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    See gym where Alapag, Meralco Bolts put in the work on way to PBA resurgence

    Mar 3, 2016
    Jimmy Alapag has led Meralco teammates Chris Newsome, Baser Amer and Arinze Onuaku to the 360 Pro Gym that got him back in shape for his PBA comeback. Jaime T. Campos

    WHILE most people are having lunch on this sunny Tuesday noon, Jimmy Alapag, Chris Newsome, Baser Amer, and Arinze Onuaku of the Meralco Bolts were feasting on mat, turf, battle ropes, and medicine balls to name a few of the exercise tools and drills 360 Pro Gym’s head coach Chappy Callanta, C.S.C.S., dished out for this training day.

    What the Bolts players were about to enjoy (or suffer, depending on how you perceive working out), though, was no ordinary training day, or at least not the typical ones seen in training montages in movies.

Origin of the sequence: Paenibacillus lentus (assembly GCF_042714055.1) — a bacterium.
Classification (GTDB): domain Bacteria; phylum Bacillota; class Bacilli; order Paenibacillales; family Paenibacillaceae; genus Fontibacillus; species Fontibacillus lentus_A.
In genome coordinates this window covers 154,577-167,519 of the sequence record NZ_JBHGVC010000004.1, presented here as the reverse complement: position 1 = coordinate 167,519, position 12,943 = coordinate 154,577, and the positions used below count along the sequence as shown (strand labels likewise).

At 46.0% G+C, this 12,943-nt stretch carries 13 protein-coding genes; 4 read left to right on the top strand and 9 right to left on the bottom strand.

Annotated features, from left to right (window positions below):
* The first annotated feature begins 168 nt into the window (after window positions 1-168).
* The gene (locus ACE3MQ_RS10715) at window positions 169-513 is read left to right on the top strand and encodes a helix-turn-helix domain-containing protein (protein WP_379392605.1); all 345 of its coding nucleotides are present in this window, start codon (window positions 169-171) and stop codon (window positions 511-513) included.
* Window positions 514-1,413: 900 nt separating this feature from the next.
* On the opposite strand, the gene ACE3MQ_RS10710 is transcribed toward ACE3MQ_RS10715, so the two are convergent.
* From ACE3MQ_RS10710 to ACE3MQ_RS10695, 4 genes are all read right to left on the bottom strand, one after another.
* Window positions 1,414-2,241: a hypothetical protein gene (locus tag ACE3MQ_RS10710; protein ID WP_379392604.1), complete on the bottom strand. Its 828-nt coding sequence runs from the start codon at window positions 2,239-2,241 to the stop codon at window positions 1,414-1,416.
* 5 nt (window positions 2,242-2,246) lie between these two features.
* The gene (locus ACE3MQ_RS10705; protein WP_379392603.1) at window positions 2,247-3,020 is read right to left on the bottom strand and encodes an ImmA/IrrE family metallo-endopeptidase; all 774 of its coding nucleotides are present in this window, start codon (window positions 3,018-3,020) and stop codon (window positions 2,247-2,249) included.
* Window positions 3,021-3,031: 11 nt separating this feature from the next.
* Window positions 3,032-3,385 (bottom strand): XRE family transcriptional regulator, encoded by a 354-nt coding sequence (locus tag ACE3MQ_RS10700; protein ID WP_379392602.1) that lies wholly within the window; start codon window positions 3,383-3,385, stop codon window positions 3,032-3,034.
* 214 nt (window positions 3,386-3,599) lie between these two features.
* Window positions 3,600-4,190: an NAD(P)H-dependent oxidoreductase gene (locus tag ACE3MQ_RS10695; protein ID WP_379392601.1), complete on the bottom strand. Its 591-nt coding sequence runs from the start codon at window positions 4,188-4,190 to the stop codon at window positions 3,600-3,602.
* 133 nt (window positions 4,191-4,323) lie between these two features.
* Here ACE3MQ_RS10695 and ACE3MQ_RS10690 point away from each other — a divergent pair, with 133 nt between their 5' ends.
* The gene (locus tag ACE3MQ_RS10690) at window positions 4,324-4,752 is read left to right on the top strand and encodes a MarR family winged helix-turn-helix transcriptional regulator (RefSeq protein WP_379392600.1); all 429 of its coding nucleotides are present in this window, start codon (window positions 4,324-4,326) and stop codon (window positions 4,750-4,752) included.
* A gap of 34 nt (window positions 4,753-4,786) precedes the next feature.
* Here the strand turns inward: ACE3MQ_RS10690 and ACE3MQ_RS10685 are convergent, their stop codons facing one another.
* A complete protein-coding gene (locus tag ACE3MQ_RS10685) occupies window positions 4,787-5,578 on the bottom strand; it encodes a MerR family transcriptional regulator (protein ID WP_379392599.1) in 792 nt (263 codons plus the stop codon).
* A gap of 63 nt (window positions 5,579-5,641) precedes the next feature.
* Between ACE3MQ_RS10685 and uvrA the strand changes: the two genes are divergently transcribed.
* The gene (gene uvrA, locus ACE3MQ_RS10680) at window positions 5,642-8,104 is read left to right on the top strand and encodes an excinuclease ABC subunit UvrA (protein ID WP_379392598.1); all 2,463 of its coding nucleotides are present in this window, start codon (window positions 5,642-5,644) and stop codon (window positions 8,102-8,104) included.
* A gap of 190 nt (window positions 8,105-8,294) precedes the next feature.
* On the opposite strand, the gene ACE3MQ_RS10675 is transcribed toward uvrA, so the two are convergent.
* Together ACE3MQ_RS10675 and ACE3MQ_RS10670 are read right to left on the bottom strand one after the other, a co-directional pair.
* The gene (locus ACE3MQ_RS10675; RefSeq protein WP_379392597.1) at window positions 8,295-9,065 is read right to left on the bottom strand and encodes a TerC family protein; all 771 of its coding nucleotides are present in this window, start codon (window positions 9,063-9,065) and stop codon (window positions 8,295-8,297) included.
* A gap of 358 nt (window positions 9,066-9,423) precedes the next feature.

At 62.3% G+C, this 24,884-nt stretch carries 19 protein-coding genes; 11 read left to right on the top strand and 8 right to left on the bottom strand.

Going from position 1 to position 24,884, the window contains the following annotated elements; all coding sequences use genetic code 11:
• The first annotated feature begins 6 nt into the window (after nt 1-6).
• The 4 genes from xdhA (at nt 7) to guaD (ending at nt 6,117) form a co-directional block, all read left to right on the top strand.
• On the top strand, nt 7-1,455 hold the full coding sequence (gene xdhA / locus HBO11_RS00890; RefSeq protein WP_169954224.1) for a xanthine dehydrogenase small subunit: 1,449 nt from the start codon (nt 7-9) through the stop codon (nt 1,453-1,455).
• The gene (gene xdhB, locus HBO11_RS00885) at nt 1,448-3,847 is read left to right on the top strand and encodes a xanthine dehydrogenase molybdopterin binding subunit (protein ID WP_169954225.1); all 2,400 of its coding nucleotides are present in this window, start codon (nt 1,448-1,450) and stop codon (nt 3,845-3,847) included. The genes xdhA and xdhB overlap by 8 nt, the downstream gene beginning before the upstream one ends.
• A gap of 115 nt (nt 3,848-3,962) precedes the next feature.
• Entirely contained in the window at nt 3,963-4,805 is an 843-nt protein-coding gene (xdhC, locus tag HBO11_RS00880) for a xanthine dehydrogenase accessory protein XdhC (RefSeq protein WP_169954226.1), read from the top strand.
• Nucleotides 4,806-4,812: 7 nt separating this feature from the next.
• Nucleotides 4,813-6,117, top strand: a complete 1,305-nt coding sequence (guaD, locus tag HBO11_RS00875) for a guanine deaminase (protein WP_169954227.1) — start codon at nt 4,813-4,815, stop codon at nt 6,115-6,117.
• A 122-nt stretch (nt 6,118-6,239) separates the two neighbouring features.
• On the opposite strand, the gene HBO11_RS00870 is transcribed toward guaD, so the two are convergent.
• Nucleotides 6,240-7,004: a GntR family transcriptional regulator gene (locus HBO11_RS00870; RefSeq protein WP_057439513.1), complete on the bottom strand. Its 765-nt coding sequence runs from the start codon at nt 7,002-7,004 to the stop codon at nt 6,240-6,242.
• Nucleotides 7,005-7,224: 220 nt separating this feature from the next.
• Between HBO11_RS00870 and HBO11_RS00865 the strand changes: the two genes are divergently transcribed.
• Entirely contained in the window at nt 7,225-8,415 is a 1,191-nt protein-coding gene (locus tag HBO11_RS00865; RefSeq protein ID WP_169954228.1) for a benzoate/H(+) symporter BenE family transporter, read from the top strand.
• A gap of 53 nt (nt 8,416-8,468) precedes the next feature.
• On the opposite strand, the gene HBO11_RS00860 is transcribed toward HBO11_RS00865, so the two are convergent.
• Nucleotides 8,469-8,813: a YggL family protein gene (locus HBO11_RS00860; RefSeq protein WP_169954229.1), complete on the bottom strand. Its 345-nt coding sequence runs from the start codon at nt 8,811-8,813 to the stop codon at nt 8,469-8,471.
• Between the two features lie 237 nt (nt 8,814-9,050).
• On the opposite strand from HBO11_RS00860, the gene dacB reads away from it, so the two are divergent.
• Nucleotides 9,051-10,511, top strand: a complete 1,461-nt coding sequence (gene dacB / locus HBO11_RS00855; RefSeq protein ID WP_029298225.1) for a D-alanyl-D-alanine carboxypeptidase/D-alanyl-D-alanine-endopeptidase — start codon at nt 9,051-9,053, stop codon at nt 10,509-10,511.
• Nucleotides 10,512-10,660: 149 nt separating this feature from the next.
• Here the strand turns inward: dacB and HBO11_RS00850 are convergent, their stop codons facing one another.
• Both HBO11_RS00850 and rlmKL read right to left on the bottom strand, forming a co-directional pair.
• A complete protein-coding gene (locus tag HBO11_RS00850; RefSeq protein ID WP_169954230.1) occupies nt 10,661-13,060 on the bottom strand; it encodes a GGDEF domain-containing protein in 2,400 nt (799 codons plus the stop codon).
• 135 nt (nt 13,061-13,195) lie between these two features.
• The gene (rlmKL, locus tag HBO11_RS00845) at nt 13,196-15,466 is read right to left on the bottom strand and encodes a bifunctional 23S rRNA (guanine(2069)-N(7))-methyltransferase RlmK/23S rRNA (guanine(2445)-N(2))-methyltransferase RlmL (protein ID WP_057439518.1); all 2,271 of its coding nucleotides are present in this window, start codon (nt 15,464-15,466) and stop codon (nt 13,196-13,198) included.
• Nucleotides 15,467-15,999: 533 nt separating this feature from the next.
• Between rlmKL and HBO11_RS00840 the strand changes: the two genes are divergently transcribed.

Instead, what appeared like light training left a hulking man like Onuaku panting midway through drills consisting of crawling exercises, passing drills using a medicine ball, dribbling drills with a rubber harness attached to their back, and dribbling around cones at full speed with emphasis on body control as they changed directions.

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    All throughout the session, Callanta barked the words “pillar” and “posture up.” And on cue, the players fixed their body position — chest out, back straight, and abs engaged.

    One can attribute the hot start of Meralco in the PBA Commissioner’s Cup to the players’ strong motivation to bounce back from a dismal Philippine Cup campaign. Soon as they got booted out with a 1-10 record, some of the Bolts wasted no time in hitting the gym to prepare for the next conference, including Alapag who started training with Callanta last year for his comeback from a short retirement.